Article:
Wall Street Journal Marginalizes Gold Investors
Editor, The Wall Street Journal:
In a piece of fewer than 500 words purportedly describing the performance of gold prices (Heard on the Street, July 26), your writer uses the word “goldbug” no less than three times. Indeed, it describes the goldbug’s “beloved” metal.
I’m pretty sure it is intended to be demeaning, especially since the very first word of the article is “paranoia.”
Now, nobody uses the term stock bug or bond bug to refer to investors in those markets. Nobody calls someone a real estate bug. The same issue of the WSJ reports that Goldman Sachs is confronting a fine of as much as $1.25 billion for its mortgage securities practices. And yet, despite their wild excesses, nobody at Bear Stearns or Goldman Sachs was ever called a mortgage-backed security bug or CDO hound or anything else for that matter.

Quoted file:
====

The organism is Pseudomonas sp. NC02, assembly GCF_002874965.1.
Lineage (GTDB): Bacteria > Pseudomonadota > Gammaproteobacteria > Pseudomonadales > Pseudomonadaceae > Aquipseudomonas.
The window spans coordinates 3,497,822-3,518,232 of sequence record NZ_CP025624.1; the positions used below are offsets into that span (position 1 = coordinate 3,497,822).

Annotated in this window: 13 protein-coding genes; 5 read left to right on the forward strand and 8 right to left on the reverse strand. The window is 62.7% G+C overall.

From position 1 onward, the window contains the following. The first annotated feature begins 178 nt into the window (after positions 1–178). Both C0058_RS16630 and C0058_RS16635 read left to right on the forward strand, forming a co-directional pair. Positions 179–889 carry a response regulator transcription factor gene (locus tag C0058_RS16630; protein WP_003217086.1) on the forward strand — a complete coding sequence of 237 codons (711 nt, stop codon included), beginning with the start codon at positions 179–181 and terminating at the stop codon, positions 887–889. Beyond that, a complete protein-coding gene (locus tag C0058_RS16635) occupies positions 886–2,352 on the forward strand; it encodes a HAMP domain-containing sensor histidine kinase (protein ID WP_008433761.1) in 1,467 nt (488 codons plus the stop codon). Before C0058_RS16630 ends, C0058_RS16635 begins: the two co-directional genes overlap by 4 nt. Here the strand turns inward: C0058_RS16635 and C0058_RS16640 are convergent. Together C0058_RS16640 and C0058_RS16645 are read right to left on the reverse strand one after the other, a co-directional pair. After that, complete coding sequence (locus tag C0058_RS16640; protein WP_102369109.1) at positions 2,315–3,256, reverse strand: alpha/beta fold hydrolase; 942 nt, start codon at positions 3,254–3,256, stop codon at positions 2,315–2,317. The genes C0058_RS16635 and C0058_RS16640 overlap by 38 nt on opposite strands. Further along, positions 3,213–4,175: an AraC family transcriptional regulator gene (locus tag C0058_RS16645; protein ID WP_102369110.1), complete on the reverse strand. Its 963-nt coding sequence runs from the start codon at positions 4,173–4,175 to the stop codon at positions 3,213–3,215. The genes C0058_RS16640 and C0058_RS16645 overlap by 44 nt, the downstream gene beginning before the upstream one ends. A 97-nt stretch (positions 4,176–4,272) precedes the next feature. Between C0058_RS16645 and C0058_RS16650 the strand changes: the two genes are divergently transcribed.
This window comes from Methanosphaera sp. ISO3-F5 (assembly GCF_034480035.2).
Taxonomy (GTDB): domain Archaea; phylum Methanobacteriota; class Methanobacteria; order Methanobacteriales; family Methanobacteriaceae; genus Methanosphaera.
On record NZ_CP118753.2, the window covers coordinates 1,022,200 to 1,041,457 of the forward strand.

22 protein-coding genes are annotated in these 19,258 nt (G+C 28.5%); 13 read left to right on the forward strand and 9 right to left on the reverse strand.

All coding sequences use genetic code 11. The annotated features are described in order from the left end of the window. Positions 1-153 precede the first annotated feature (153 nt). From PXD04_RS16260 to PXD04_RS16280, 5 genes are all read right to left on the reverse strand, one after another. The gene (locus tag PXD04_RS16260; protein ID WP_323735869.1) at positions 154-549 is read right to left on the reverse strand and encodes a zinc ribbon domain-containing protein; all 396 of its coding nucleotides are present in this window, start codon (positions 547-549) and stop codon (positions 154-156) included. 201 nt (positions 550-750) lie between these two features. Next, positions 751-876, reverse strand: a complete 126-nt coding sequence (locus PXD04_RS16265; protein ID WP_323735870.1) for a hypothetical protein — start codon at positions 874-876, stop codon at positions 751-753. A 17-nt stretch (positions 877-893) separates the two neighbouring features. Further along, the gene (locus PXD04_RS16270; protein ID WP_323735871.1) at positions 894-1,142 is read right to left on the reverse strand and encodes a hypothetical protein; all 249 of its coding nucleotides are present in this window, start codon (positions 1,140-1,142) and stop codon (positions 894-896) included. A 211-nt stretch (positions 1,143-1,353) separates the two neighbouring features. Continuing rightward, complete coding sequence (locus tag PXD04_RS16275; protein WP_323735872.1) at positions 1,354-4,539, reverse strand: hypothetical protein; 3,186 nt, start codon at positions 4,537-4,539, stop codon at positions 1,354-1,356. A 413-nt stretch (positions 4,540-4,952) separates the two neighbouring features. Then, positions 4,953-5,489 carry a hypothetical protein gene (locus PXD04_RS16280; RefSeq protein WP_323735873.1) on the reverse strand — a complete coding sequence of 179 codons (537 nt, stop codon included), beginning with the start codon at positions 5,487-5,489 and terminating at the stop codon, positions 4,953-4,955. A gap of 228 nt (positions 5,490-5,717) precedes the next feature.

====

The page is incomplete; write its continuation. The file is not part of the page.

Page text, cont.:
But those with an appreciation for gold’s long monetary history and a clear eyed-view of central bank excesses are called goldbugs.
Isn’t this a little out of hand?